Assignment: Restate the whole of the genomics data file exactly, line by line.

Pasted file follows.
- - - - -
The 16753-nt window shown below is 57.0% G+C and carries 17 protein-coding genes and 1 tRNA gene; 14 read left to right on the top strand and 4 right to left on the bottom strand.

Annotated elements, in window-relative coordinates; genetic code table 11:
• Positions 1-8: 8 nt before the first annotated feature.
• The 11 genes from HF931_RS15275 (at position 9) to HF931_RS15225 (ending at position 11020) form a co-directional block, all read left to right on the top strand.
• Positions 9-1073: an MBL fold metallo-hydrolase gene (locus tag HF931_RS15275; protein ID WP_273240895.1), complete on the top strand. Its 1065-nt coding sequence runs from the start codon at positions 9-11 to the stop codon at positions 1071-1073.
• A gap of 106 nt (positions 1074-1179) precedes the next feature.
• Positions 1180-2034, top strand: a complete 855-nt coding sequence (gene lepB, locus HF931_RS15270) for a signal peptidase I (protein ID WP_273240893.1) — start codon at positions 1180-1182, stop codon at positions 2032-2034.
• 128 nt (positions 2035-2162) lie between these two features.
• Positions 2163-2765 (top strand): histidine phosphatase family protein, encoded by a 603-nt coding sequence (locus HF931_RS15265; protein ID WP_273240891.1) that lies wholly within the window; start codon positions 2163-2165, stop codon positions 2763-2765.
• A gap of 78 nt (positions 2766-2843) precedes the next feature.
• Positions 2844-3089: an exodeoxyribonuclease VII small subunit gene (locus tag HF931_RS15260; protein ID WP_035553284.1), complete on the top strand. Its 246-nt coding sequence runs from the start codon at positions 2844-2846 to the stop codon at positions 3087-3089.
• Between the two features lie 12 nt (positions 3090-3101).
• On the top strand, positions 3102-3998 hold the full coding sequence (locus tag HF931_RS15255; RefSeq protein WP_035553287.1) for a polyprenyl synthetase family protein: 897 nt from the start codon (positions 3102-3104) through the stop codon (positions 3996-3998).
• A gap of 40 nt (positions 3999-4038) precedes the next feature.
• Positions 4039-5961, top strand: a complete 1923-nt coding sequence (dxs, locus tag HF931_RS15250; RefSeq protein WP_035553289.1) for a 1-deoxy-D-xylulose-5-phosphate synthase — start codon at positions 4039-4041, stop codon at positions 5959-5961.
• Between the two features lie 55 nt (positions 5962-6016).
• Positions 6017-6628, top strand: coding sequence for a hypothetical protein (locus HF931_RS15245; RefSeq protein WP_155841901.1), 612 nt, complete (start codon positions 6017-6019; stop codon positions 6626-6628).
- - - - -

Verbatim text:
The 16753-nt window shown below is 57.0% G+C and carries 17 protein-coding genes and 1 tRNA gene; 14 read left to right on the top strand and 4 right to left on the bottom strand.

Annotated elements, in window-relative coordinates; genetic code table 11:
• Positions 1-8: 8 nt before the first annotated feature.
• The 11 genes from HF931_RS15275 (at position 9) to HF931_RS15225 (ending at position 11020) form a co-directional block, all read left to right on the top strand.
• Positions 9-1073: an MBL fold metallo-hydrolase gene (locus tag HF931_RS15275; protein ID WP_273240895.1), complete on the top strand. Its 1065-nt coding sequence runs from the start codon at positions 9-11 to the stop codon at positions 1071-1073.
• A gap of 106 nt (positions 1074-1179) precedes the next feature.
• Positions 1180-2034, top strand: a complete 855-nt coding sequence (gene lepB, locus HF931_RS15270) for a signal peptidase I (protein ID WP_273240893.1) — start codon at positions 1180-1182, stop codon at positions 2032-2034.
• 128 nt (positions 2035-2162) lie between these two features.
• Positions 2163-2765 (top strand): histidine phosphatase family protein, encoded by a 603-nt coding sequence (locus HF931_RS15265; protein ID WP_273240891.1) that lies wholly within the window; start codon positions 2163-2165, stop codon positions 2763-2765.
• A gap of 78 nt (positions 2766-2843) precedes the next feature.
• Positions 2844-3089: an exodeoxyribonuclease VII small subunit gene (locus tag HF931_RS15260; protein ID WP_035553284.1), complete on the top strand. Its 246-nt coding sequence runs from the start codon at positions 2844-2846 to the stop codon at positions 3087-3089.
• Between the two features lie 12 nt (positions 3090-3101).
• On the top strand, positions 3102-3998 hold the full coding sequence (locus tag HF931_RS15255; RefSeq protein WP_035553287.1) for a polyprenyl synthetase family protein: 897 nt from the start codon (positions 3102-3104) through the stop codon (positions 3996-3998).
• A gap of 40 nt (positions 3999-4038) precedes the next feature.
• Positions 4039-5961, top strand: a complete 1923-nt coding sequence (dxs, locus tag HF931_RS15250; RefSeq protein WP_035553289.1) for a 1-deoxy-D-xylulose-5-phosphate synthase — start codon at positions 4039-4041, stop codon at positions 5959-5961.
• Between the two features lie 55 nt (positions 5962-6016).
• Positions 6017-6628, top strand: coding sequence for a hypothetical protein (locus HF931_RS15245; RefSeq protein WP_155841901.1), 612 nt, complete (start codon positions 6017-6019; stop codon positions 6626-6628).